Noticing that one of the main entrances of St. Peter's was closed, we ascertained the reason to be as follows. It has long been the custom of the Popes to imitate Israel's Jubilee year after a fashion. (How little like the original, our regular readers will readily see—others can read in Millennial Dawn, Vol. II., Chap. vi.) Every fiftieth year at first, and every twenty-fifth year more recently, it has been the custom for the Pope to represent that door as leading into Purgatory, and approaching it he raps on it with a small, silver hammer, repeating certain Latin words. The Cardinals on the other side answer by attacking the wall and digging it open, when they march with the Pope through the door-way. The Pope then announces that so many souls have been liberated from [R1377 : page 73] purgatory, and ascending to a balcony extends his hands and gives his blessing to the Italian people. This door has not been opened lately and the people have not received the pontiff's blessing—the last Jubilee passing without the usual ceremony, because the Pope claims that he is deprived of his rights by the government which the people support, and that hence he cannot bless them. The Italian people, however, are getting over some of their superstition and are realizing that the Pope's blessings in the past have amounted to ignorance, poverty and oppression, and that now they are much more prosperous without his blessing. One of them laughingly related to us these facts.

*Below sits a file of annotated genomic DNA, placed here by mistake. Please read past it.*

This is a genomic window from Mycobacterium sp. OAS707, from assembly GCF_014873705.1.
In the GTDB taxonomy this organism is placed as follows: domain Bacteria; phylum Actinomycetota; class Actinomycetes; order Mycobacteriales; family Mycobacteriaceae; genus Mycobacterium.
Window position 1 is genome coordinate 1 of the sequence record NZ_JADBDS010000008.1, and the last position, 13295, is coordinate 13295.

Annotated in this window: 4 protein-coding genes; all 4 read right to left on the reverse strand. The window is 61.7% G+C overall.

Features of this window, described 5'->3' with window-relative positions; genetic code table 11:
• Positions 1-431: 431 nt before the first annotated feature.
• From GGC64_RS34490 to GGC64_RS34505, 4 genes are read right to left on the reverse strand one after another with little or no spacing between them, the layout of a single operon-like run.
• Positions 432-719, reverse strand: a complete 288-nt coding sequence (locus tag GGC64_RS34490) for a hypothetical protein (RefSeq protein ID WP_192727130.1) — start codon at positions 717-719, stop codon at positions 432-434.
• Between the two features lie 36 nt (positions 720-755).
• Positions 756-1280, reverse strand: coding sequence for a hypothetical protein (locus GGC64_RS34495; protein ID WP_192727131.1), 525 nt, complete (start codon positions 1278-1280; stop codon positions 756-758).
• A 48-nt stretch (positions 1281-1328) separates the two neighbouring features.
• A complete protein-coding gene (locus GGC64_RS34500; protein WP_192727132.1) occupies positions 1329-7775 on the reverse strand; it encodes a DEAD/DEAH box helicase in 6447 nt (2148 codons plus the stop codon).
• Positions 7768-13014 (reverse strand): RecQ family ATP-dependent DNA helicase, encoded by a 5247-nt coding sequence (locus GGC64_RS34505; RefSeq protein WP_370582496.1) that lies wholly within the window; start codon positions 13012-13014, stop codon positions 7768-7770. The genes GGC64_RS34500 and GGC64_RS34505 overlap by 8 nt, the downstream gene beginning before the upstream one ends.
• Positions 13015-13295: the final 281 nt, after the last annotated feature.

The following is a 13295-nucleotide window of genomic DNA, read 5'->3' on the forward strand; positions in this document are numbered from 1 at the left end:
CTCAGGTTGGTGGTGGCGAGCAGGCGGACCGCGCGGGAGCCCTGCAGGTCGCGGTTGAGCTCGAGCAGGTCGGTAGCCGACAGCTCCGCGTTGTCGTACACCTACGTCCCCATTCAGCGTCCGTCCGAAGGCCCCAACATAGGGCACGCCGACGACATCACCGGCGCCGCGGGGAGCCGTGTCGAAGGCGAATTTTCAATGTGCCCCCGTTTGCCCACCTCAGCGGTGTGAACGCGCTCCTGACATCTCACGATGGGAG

While there is poverty in Italy, and an enormous debt rests upon the people, we, nevertheless, found much less poverty than we expected, no abject want being outwardly noticeable. The people look well, have comfortable looking homes, are generally comfortably clad and seem industrious and thrifty. Nor are the marks of Romanism so distinguishable in Italian faces as in some other parts of the world—America, for instance—probably because the people there have less reverence for ecclesiastical dignity, having been brought into closer contact with it and suffered more from it.